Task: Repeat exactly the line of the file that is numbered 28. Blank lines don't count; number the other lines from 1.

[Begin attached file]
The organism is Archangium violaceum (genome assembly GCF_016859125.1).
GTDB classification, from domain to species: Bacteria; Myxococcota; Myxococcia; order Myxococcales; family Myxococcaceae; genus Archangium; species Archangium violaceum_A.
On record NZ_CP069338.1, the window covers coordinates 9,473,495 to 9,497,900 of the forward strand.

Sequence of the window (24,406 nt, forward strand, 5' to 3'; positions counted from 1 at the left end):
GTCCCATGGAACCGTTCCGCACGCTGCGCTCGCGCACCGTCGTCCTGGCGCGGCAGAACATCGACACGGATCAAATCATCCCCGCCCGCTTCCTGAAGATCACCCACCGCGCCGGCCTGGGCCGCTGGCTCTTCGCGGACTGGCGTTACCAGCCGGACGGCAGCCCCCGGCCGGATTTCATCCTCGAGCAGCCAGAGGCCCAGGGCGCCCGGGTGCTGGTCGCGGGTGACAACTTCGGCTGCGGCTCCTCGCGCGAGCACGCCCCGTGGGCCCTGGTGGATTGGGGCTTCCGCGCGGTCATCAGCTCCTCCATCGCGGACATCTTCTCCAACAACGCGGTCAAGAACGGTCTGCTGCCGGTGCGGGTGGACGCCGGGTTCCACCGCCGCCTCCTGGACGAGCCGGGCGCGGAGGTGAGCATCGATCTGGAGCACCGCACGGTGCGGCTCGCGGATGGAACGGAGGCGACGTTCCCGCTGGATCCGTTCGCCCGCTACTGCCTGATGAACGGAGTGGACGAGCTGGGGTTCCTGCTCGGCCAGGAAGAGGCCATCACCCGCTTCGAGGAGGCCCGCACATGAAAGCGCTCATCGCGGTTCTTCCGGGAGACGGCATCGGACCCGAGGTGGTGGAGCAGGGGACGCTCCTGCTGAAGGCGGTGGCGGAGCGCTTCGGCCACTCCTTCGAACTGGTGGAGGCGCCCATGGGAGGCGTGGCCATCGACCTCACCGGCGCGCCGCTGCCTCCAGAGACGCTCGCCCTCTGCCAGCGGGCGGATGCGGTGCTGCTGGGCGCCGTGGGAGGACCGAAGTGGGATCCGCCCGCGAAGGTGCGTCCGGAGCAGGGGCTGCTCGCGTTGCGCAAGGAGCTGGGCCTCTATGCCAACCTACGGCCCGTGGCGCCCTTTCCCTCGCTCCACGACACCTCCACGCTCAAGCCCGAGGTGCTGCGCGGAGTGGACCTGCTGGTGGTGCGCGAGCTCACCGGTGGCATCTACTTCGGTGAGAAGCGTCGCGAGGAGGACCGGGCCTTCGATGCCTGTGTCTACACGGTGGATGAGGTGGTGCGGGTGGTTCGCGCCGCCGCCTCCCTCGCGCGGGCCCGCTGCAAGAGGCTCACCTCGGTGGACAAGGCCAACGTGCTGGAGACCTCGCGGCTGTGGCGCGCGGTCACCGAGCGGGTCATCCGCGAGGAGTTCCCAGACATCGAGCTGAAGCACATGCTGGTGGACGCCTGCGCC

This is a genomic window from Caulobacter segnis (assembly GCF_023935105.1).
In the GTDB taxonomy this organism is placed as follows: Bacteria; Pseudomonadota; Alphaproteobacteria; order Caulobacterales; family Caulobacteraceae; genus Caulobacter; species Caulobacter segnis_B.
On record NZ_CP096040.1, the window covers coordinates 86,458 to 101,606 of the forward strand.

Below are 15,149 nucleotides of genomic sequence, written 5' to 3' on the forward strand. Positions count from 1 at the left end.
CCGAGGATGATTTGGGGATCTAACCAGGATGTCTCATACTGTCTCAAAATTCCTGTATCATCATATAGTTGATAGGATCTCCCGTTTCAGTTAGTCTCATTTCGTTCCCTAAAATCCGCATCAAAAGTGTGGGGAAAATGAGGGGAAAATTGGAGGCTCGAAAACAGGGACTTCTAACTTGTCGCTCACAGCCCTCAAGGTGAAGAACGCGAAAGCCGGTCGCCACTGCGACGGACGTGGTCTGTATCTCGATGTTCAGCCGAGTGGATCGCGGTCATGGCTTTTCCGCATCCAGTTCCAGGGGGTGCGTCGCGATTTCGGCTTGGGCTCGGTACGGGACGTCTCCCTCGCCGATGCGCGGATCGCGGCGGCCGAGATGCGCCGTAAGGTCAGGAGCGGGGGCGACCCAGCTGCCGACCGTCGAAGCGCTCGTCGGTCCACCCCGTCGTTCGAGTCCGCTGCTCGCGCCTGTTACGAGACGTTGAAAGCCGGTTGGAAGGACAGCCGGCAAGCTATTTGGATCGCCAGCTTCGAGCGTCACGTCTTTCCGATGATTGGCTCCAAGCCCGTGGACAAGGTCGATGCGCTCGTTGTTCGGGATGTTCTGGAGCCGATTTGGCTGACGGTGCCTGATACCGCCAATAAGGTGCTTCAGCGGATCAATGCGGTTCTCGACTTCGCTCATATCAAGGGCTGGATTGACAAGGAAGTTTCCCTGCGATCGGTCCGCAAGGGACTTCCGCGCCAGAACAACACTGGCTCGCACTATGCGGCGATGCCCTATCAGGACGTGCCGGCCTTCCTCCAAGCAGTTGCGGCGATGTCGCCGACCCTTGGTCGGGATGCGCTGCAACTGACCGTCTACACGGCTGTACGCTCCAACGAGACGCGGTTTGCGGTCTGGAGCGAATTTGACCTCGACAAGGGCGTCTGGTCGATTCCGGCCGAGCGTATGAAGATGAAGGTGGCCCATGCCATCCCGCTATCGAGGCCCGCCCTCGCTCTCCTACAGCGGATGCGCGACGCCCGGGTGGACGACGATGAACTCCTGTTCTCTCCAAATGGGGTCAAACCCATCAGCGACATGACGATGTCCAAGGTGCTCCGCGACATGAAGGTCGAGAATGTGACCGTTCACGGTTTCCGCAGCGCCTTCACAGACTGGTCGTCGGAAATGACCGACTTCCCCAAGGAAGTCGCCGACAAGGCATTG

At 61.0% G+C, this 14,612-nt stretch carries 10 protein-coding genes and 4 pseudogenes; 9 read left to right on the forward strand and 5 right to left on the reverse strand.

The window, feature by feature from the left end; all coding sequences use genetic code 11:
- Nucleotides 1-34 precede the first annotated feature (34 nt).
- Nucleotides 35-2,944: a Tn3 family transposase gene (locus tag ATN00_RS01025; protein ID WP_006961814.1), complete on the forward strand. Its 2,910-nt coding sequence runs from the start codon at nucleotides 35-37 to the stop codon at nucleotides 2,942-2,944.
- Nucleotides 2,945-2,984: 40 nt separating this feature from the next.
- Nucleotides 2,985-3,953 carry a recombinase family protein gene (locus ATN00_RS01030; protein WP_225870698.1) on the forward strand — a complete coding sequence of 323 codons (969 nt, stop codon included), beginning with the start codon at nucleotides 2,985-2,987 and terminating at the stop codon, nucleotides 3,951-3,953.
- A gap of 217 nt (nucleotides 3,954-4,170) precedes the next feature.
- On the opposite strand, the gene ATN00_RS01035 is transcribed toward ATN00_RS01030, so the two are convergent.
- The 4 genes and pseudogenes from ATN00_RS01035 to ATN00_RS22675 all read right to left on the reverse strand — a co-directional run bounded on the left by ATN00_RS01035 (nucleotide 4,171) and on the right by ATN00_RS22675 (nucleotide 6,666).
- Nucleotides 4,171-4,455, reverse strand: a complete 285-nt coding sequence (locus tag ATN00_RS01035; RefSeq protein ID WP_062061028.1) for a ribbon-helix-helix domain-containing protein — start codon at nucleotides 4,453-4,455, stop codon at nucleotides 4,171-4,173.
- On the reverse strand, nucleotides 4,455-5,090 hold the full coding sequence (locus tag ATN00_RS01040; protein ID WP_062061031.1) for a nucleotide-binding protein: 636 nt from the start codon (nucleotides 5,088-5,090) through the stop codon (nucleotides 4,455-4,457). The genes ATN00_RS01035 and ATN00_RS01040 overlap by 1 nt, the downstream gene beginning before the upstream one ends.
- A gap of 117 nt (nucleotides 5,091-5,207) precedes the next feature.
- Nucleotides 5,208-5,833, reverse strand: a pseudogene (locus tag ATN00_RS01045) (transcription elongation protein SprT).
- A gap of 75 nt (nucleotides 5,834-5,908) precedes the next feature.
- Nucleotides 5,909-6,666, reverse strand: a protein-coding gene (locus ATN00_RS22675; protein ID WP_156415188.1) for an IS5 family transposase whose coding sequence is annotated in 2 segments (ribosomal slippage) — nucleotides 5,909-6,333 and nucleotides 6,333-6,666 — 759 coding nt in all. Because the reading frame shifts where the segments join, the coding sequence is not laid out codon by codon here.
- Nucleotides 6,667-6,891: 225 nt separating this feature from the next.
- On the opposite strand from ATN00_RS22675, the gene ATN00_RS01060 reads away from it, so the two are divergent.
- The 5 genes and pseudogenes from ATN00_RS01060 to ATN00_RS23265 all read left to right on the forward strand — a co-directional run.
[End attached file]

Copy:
- The 5 genes and pseudogenes from ATN00_RS01060 to ATN00_RS23265 all read left to right on the forward strand — a co-directional run.